Do people use wheelchairs at Disney World just to get to the head of the line?

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Alright, it sounds downright awful. The thought of someone feigning a disability just to skip a few—or a few hundred—places in line at Disney World might turn your stomach, but yes, people do it. In fact, they do it a lot more than you might think.

Of course, this isn’t uncommon behavior when we think about humanity over time. This kind of deceptive tactic doesn’t only take place at the place where dreams come true either. People take advantage of others’ sympathies all the time. It might be someone pretending to be handicapped to get a better seat on a plane. This actually requires documentation and people have been known to forge it. Others will disguise their pets as disability and service animals to gain access with them to places that would otherwise be off limits to animals. This is a common problem with emotional support pets, since many organizations will authorize any pet—from a dog to a parrot to a donkey—as an emotional support pet for the right price. Then people take that documentation to an airline or restaurant with them, and it must be acknowledged.

There are common ways that some people take advantage of the “disability card” every day. For example, the woman who borrows her mother’s handicapped tag to hang on her own rear view mirror when she goes shopping. Sadly, this one is very common. People will break the law and steal a spot that a truly handicapped person may need just so they don’t have to walk farther from their car to their destination and back.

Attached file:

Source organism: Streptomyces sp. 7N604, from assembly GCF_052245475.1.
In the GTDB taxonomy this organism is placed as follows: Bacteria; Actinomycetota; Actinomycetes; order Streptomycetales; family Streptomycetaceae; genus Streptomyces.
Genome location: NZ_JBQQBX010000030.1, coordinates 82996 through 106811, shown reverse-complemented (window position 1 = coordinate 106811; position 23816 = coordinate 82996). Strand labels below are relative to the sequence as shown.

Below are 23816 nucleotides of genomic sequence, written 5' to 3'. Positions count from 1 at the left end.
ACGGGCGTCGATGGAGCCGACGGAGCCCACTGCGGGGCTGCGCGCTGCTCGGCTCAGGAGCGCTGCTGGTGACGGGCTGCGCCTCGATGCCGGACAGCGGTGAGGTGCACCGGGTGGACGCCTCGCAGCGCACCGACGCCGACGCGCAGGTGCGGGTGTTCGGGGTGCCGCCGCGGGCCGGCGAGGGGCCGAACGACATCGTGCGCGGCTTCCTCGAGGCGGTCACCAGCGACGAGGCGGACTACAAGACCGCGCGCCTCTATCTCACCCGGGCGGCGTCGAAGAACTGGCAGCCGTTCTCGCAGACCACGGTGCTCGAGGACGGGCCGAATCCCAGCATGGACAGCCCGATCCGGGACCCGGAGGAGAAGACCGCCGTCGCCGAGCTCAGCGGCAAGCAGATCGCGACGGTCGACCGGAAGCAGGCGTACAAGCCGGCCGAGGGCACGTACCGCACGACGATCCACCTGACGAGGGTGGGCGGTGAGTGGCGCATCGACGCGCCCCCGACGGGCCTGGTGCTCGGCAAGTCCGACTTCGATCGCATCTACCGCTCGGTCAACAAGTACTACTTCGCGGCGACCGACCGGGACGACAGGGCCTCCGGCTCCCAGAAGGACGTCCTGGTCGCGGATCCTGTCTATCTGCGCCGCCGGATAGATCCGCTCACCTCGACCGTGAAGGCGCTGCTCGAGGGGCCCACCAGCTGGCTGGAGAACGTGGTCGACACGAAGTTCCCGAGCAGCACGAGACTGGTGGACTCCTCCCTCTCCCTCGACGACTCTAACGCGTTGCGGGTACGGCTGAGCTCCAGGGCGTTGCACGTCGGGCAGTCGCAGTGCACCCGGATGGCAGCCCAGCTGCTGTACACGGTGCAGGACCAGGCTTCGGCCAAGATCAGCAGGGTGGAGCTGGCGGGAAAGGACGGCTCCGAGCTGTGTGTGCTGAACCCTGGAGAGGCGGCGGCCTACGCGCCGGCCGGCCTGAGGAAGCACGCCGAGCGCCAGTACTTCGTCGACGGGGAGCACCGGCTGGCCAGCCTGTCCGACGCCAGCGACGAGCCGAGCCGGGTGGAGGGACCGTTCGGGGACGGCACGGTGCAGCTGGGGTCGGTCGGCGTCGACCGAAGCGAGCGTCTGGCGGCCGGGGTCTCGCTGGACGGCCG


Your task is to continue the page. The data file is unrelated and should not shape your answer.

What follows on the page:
So, next time you’re standing in line at Cinderella’s castle or waiting endlessly to take your children on their fiftieth spin on the teacups, you might feel compelled to question whether the guy that passes you by in a wheelchair is truly in need of it—especially if he doesn’t look like it. Well, it’s better to be safe than sorry in this case and just wait your turn. In short, since there are laws against discriminating against the disabled and there’s no surefire way to tell who is or is not really handicapped, the attendants at Disney World can’t turn them away. If they did, you can be sure that on bad apple would spoil this preferential treatment for the whole bunch of people who really do need it.

Do people use wheelchairs at Disney World just to get to the head of the line?: ""
Cite this page: Danielle Bosley, "Do people use wheelchairs at Disney World just to get to the head of the line?," in PsychologyDictionary.org, April 5, 2016, https://psychologydictionary.org/article/do-people-use-wheelchairs-at-disney-world-just-to-get-to-the-head-of-the-line/ (accessed June 24, 2017).
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